Related studies have examined 13 cohort studies involving 3536 participants and found that compared with non-PSD patients, PSD patients had significantly higher C-reactive protein levels on admission, proving that C-reactive protein levels were elevated in the acute phase of stroke. Suggest an increased risk of PSD. The discovery of biomarkers has significant implications for the clinical treatment of PSD.7
The current first-line treatment for PSD is SSRIs, which have some clinical efficacy but cause more cardiovascular and neurological side effects.8 The debate about SSRIs for the treatment of PSD has focused more on safety, especially in stroke patients who often take multiple drugs at the same time, and the harm tends to be greater. Therefore, how to effectively and safely treat PSD is a hot and difficult point in the medical field at home and abroad.
Studies have shown that acupuncture can effectively reduce depression scales such as the HAMD in patients with PSD scores,9 improve depression-related symptoms, improve patients’ quality of life, and regulate patients’ oxidative stress levels and immune environment.10,11 However, its mechanism of action has not been fully elucidated, which affects the application and promotion of acupuncture.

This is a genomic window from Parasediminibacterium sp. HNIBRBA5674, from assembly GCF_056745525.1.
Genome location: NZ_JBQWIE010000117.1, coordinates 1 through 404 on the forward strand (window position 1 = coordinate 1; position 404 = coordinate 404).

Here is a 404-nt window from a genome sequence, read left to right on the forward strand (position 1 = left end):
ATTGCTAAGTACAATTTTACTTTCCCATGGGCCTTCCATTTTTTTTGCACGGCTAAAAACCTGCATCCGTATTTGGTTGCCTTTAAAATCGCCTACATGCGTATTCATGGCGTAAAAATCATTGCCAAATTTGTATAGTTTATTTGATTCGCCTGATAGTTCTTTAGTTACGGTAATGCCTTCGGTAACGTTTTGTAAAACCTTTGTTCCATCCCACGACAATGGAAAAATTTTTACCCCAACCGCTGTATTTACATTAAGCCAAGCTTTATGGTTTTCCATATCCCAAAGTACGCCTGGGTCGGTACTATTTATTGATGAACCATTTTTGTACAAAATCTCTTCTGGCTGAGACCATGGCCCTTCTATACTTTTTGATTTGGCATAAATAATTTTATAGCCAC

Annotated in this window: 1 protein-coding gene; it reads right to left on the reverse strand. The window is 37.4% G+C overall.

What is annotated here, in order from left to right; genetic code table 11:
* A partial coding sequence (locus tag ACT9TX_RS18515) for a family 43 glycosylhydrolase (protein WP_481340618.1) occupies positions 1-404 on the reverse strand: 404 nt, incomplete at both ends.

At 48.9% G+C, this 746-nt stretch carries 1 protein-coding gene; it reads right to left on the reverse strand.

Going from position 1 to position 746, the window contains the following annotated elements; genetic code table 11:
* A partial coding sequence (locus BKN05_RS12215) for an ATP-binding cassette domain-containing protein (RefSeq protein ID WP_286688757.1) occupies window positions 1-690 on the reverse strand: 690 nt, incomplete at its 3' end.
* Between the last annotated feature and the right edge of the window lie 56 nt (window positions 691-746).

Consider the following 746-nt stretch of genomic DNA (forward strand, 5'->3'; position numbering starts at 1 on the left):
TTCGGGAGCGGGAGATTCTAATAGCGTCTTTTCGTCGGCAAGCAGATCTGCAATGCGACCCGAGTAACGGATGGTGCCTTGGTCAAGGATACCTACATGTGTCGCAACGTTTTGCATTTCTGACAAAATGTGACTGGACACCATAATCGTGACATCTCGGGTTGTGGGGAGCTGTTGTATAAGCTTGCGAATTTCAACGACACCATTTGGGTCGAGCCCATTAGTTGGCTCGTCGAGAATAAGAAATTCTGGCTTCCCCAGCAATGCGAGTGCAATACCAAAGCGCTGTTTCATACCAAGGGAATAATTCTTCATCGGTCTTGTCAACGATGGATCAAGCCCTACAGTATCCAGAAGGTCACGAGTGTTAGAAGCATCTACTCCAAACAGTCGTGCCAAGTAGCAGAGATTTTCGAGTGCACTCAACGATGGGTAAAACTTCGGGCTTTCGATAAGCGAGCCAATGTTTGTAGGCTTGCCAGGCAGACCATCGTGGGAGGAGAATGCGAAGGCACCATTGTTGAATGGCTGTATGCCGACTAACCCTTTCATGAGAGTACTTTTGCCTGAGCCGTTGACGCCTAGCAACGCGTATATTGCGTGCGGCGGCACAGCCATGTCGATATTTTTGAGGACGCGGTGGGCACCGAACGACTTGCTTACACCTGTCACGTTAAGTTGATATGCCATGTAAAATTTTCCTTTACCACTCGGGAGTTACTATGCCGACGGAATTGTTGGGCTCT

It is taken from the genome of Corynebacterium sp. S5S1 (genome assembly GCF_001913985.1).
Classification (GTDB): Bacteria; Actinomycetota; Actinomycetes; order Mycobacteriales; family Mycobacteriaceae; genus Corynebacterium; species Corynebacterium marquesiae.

In this study, we eliminated batch effects, combined multiple gene expression profiling dataset, and introduced the concept of weighting. Identification of key gene sets for stroke by weighted gene co-expression network analysis. RRA is an algorithm that integrates sorting to obtain a comprehensively sorted list. Through this algorithm, we obtained the key depression genes in two depression datasets, and combined with the PSD causative genes that have been found in research to obtain five PSD biomarkers and key biological pathways.
Materials and Methods
Data Download and Processing